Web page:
Spring is just around the corner and that means it will be time to plant your spring garden. Now is the time to get a head start by starting your seeds indoors. Starting seeds indoors has many advantages, so let’s look at a couple of seed starting tips and advantages that I have learned over the years of gardening.
Use a good seed starting medium
There are many soils to choose from and most of them will germinate seed, however there are certain soils or seed starting kits that make germinating easier.
Seed starting soil which can be purchased at any nursery is very fine and spongy when it gets wet. You want something that will hold moisture since this is what seeds need to germinate. In fact a seed can germinate in total darkness as long as there is moisture. Light is only needed once germination has begun. Do you remember germinating bean seeds in elementary school with a wet paper towel? Moisture is the main key and temperature is the second.
Depending on the type of seeds being germinated you can use single cell trays or a shallow tray that you place the soil in and sow the seeds in the same space. Either way is fine and both have their pros and cons.
I personally like to use single cell trays like the Park’s Seed Bio Dome. It comes with sponge seed starters that soak up water from the bottom and keep the seed moist. It’s also especially nice for indoor seed starting since there is no soil to mess with.
You can also sow seeds in an open tray as I mentioned earlier. This method is quick and easy when sowing but creates more shock for the seedlings when transplanting. It is still a good method and in my experience seems to give a higher germination rate.
Temperature is very important when germinating seeds. You will need to know what each seed requires temperature wise to germinate. All seeds are different, but are usually in a close enough range that you can germinate multiple seed varieties in the same space.
For example, you can germinate tomatoes, peppers, radishes, beans, squash and many more in warm soil temp, while broccoli, cabbage, lettuce, carrots and others need a cooler soil temp to germinate.
The best way to control soil temp when germinating is to use a heat pad. There are many brands of seed starting heat pads that heat the soil from underneath the pot or tray you are starting your seeds in. These are simple plug in heat pads that usually have multiple settings and are waterproof. Some come with thermometers that will keep track of the soil temp and turn the heat pad on and off to keep soil at the correct temp. I have found that when starting seed indoors the soil temp is usually easy to control with your central heating system, if you keep your house around 65-70 degrees most seed will germinate without the use of the heat pads, although the heat pads can speed up the process.
You can also make your own heat pad with incandescent rope lights, but usually the time it takes to make one is not worth the few extra dollars for a real heat pad.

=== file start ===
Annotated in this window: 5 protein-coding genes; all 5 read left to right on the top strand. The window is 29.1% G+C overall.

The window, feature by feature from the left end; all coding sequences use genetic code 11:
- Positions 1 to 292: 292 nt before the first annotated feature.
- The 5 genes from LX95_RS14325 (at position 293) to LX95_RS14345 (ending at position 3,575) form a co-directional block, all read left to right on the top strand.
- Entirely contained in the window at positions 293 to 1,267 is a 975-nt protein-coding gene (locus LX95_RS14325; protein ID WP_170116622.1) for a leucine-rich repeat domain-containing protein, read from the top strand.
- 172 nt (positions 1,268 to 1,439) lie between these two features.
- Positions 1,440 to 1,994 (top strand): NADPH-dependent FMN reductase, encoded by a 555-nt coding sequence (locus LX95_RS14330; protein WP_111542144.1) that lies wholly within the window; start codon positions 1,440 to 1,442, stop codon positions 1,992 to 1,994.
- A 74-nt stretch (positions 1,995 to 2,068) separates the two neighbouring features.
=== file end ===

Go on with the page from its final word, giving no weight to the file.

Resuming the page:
There are also heat cords that can be buried in the soil that heat it but these aren’t really necessary unless you are germinating on a larger scale.
Water and lighting
Water is the most important thing you need to germinate seeds. Without water, you will just have seeds. Any source of water that you have will work to germinate seeds, of course if you have access to rain water that is the best, since it is usually pure and full of nitrogen.
I like to be able to use kits that enable me to water from below the seeds where the water is soaked up through the bottom of the soil or plugs. This is much easier and cleaner for indoor seed starting. If you don’t have the ability to use a kit like this, misting with water multiple times a day from the top is just as good. Remember to never let the seeds dry out. If you do, you will have a very low germination rate since most seeds will have started to germinate and dried up and died. Seedlings are very weak and vulnerable and usually any stress will kill them.
Lighting is only important once the seedlings have germinated and you see the two baby leaves. At this point the plant will be seeking sunlight to produce food and it’s first mature leaves. The use of a good grow light or very, very bright window will be necessary. If you have your seedlings in a window that is not getting direct sun for a majority of the day your seedlings will get very long and leggy and will be very fragile. Once this happens, it is very hard to get them to survive. At this point it may be best to just eat them as sprouts. Now, if you have the ability to set them outside during the day that would be great, however if you are starting seeds indoors it’s usually because it is still very cold outside.
Benefits of starting seeds indoors
There are many benefits to starting seeds indoors.
- Controlling the temp is easier
- You get a head start on the growing season and therefore can harvest sooner
- You get the joy of gardening when it is still to cold outside to grow
- You can experiment with different types of seeds with better control than sowing outside
- higher germination rates
- Get to see the plant grow from a seed to a mature plant
There are many other benefits to starting your seeds indoors but you can only find out what they are if you do it yourself.
Start your own seeds today!
Don’t wait any longer, go out and get what you need to start growing plants now for spring and be the envy of your neighbors when you have that first tomato weeks before they do or your flowers are blooming long before theirs!
Have fun and experiment with different varieties of plants to see what you can grow!